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I have been on a maternity career break for 3 yrs. I am professionally qualified with 6 yrs. of experience. However when I apply for jobs:

  1. My career break doesn't get me interview
  2. I am not being considered for mid-management roles. I do have team management experience as well.

How should I portray my skills and experience to get mid management level roles.

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    I think we need more information here. How are you currently portraying your skills? What sorts of positions are you applying for (broad range or targeted, level that you were before or higher/lower, etc)? What do you talk about in your cover letter? How are you sure that it's the career break that is causing you not to get an interview? Please edit your question to provide more information, if you can. – jcmeloni Aug 27 '13 at 16:15
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    I would say you should perhaps look at non-management update your experience, it seems, you might have to reset your experience. – Donald Aug 27 '13 at 16:54
  • To start off with, I think it'd be helpful to know exactly what you've told people and exactly what they've said in response. Even using the phrase Maternity career break sounds sort of odd. – dcaswell Aug 27 '13 at 17:49
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A three year break is a long time especially in some industries where the rate of change is much faster than that. You may need to scale back what role you are looking for until you get some updated experience. I have to be honest with you, a 3 year beak and only 6 years of experience is not generally what I would find as a plus in a potential hire for those jobs.

You have to have something that will make you stand out over candidates with more recent experience. You may need to get some recent training to show people you are up-to-speed or some higher level volunteer work that could show you can handle the higher level management tasks if you can find some related to the field you are trying to break back into. You will need to do a better job of selling yourself in a cover letter by really focusing in one what you have that would make you preferable to what other candidates might have.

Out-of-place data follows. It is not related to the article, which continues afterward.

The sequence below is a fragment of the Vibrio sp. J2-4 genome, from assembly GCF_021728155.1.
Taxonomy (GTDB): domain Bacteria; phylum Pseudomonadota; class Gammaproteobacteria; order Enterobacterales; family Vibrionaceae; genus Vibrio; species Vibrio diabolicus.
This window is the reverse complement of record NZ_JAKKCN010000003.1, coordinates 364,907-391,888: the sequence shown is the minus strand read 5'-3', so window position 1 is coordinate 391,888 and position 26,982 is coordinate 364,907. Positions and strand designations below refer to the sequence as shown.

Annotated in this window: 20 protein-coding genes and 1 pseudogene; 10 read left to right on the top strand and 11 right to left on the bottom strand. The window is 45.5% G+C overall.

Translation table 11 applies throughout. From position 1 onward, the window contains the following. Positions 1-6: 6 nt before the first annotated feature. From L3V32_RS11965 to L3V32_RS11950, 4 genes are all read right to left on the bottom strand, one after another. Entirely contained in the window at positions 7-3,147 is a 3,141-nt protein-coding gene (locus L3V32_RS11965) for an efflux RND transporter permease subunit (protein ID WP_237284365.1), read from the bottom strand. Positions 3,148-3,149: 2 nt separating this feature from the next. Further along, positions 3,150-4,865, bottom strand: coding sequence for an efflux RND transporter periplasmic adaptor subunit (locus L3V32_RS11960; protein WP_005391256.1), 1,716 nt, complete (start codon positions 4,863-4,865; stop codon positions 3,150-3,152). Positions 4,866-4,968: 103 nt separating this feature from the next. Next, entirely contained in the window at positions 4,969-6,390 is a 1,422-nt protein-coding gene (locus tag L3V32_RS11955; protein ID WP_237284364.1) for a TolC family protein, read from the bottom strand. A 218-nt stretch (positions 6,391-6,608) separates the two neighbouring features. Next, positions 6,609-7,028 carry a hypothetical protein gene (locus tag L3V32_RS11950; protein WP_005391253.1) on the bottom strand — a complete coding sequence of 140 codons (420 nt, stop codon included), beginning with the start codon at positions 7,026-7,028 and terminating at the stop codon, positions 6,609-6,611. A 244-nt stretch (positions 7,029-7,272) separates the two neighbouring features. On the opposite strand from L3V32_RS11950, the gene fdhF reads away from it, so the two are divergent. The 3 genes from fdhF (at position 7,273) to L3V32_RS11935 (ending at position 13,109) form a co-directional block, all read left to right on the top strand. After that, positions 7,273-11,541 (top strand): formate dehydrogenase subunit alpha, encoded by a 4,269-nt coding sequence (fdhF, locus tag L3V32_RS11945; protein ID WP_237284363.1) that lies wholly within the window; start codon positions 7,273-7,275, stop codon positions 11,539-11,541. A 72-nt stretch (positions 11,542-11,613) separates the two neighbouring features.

At a mid-level management job, I would expect you might have better luck in building a network of professional contacts to get people to consider you. These jobs are often hired through the informal friends network rather than being advertised. So get out and do some work for the Chamber of Commerce or other local organizations where high level managers will be (they often support the arts too, so think about your local museum or concert hall as a place to make contacts) and get to know them and show them you can do the job through your volunteer work. Socialize and shmooze with the people you want to hire you.

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    And it's not right and shouldn't be (isn't) allowed, but spending a third of your career on a maternity break will hold you back for a management role (let alone the changing environment). I think you may have to get a role a step down to both prove your technical (or legal or whatever is your industry) ability, and build back up. The sad fact is that in this day an age it's still easier for a man stuck on a desert island for 3 years to get a role than a woman on maternity. – The Wandering Dev Manager Aug 27 '13 at 16:49
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    @MarkChapman - To be fair the break could have been for any reason and people would have still given the author the stink eye about having 1/3 of their career missing. A man in theory could have taken maternity break ( the allows for this in some cases ) and the same experience would (should) be had – Donald Aug 27 '13 at 16:57
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    true, however I'd be worried about a man taking maternity, it would be Paternity in this case :) I think Arnie in Junior was the last man to take maternity! – The Wandering Dev Manager Aug 27 '13 at 17:04

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